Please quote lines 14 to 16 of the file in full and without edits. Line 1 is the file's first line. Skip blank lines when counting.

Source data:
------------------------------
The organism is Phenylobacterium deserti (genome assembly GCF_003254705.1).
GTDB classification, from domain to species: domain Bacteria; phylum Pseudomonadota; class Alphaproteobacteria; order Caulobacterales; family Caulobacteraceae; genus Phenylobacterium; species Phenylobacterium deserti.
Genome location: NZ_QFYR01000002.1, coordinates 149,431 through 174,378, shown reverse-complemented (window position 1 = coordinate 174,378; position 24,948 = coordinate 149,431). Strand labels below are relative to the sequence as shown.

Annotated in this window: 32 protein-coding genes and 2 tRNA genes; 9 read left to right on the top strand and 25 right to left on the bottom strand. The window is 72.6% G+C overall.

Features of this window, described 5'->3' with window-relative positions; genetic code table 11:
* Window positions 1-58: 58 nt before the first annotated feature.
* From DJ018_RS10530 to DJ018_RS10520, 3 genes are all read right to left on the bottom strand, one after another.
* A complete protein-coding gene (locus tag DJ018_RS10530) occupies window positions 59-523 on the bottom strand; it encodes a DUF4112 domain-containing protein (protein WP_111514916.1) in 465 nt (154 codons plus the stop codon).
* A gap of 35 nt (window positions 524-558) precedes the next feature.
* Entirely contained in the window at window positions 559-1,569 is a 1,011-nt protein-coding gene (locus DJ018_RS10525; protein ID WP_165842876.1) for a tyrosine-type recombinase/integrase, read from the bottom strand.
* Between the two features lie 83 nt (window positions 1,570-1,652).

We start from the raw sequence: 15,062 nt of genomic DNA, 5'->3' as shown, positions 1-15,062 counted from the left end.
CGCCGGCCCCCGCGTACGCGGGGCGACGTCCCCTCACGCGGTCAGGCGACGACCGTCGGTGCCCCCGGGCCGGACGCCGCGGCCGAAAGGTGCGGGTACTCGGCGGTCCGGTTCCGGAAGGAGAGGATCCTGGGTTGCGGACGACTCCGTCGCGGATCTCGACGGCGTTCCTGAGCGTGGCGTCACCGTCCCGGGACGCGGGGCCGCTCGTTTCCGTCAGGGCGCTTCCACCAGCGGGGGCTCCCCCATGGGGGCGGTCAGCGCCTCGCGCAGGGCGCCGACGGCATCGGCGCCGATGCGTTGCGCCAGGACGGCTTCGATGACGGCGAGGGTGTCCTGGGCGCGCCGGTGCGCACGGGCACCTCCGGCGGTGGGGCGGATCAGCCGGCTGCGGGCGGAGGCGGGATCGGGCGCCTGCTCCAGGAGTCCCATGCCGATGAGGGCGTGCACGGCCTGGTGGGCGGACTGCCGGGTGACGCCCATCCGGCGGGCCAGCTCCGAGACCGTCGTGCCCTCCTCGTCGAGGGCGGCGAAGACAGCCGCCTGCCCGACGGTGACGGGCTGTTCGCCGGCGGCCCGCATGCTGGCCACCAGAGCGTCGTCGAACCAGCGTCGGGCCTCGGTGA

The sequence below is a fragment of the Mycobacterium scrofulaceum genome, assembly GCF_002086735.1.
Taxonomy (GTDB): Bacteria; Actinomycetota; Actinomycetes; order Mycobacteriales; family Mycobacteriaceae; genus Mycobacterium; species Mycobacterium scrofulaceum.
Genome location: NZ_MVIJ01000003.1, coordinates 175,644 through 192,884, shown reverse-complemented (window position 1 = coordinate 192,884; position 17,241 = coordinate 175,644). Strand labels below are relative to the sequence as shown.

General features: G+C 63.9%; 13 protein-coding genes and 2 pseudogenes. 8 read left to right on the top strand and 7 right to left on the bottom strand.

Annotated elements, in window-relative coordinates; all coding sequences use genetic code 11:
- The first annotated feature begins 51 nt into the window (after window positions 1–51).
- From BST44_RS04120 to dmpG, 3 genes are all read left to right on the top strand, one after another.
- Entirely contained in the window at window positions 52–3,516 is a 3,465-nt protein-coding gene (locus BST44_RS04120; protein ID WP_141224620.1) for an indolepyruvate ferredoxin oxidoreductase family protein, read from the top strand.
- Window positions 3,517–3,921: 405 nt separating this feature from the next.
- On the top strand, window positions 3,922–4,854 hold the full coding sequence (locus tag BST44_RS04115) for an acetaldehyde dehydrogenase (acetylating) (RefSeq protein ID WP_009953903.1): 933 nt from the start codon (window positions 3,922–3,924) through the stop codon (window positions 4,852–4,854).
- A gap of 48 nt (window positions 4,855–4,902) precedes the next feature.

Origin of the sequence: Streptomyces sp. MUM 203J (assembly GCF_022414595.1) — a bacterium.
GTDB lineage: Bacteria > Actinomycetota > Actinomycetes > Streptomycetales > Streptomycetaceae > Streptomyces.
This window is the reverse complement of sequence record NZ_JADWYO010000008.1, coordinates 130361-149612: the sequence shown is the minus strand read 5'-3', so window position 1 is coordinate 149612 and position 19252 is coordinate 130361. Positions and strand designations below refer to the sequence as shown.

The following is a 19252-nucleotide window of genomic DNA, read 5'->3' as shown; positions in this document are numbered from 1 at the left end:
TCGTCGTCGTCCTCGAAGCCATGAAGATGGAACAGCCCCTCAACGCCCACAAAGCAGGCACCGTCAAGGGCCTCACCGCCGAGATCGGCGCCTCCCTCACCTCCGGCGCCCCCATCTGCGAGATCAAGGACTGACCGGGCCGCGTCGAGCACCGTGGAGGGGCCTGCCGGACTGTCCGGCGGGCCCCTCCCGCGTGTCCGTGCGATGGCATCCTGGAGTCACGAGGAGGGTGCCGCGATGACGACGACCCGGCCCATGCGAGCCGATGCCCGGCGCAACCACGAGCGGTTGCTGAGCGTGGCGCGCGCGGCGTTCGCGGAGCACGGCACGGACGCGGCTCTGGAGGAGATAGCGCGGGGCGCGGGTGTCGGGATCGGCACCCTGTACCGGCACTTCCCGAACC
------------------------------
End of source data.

The sequence below is a fragment of the Mycobacterium scrofulaceum genome, assembly GCF_002086735.1.
Taxonomy (GTDB): Bacteria; Actinomycetota; Actinomycetes; order Mycobacteriales; family Mycobacteriaceae; genus Mycobacterium; species Mycobacterium scrofulaceum.
Genome location: NZ_MVIJ01000003.1, coordinates 175,644 through 192,884, shown reverse-complemented (window position 1 = coordinate 192,884; position 17,241 = coordinate 175,644). Strand labels below are relative to the sequence as shown.